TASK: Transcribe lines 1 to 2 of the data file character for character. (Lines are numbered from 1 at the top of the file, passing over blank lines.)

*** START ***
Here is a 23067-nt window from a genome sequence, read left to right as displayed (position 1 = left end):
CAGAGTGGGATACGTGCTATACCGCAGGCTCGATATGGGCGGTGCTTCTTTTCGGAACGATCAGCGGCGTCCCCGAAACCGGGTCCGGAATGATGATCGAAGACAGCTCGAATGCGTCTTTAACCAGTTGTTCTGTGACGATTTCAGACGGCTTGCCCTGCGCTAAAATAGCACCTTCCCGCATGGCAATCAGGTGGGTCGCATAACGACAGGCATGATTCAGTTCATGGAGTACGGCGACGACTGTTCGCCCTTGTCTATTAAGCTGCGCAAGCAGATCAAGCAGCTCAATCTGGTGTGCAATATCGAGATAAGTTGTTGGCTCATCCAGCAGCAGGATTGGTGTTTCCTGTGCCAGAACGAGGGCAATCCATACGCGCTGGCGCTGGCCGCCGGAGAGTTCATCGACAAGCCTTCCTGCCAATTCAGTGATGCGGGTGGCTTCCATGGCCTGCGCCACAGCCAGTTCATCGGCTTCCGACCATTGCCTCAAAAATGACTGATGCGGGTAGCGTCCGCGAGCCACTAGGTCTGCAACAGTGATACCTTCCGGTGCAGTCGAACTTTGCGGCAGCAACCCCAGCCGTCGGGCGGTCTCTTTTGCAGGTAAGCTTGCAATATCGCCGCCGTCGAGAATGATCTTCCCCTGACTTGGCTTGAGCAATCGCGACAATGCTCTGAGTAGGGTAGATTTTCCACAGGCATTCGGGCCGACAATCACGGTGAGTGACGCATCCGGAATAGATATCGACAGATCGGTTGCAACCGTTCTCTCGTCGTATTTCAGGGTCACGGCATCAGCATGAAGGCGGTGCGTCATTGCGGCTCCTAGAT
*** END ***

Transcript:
Here is a 23067-nt window from a genome sequence, read left to right as displayed (position 1 = left end):
CAGAGTGGGATACGTGCTATACCGCAGGCTCGATATGGGCGGTGCTTCTTTTCGGAACGATCAGCGGCGTCCCCGAAACCGGGTCCGGAATGATGATCGAAGACAGCTCGAATGCGTCTTTAACCAGTTGTTCTGTGACGATTTCAGACGGCTTGCCCTGCGCTAAAATAGCACCTTCCCGCATGGCAATCAGGTGGGTCGCATAACGACAGGCATGATTCAGTTCATGGAGTACGGCGACGACTGTTCGCCCTTGTCTATTAAGCTGCGCAAGCAGATCAAGCAGCTCAATCTGGTGTGCAATATCGAGATAAGTTGTTGGCTCATCCAGCAGCAGGATTGGTGTTTCCTGTGCCAGAACGAGGGCAATCCATACGCGCTGGCGCTGGCCGCCGGAGAGTTCATCGACAAGCCTTCCTGCCAATTCAGTGATGCGGGTGGCTTCCATGGCCTGCGCCACAGCCAGTTCATCGGCTTCCGACCATTGCCTCAAAAATGACTGATGCGGGTAGCGTCCGCGAGCCACTAGGTCTGCAACAGTGATACCTTCCGGTGCAGTCGAACTTTGCGGCAGCAACCCCAGCCGTCGGGCGGTCTCTTTTGCAGGTAAGCTTGCAATATCGCCGCCGTCGAGAATGATCTTCCCCTGACTTGGCTTGAGCAATCGCGACAATGCTCTGAGTAGGGTAGATTTTCCACAGGCATTCGGGCCGACAATCACGGTGAGTGACGCATCCGGAATAGATATCGACAGATCGGTTGCAACCGTTCTCTCGTCGTATTTCAGGGTCACGGCATCAGCATGAAGGCGGTGCGTCATTGCGGCTCCTAGAT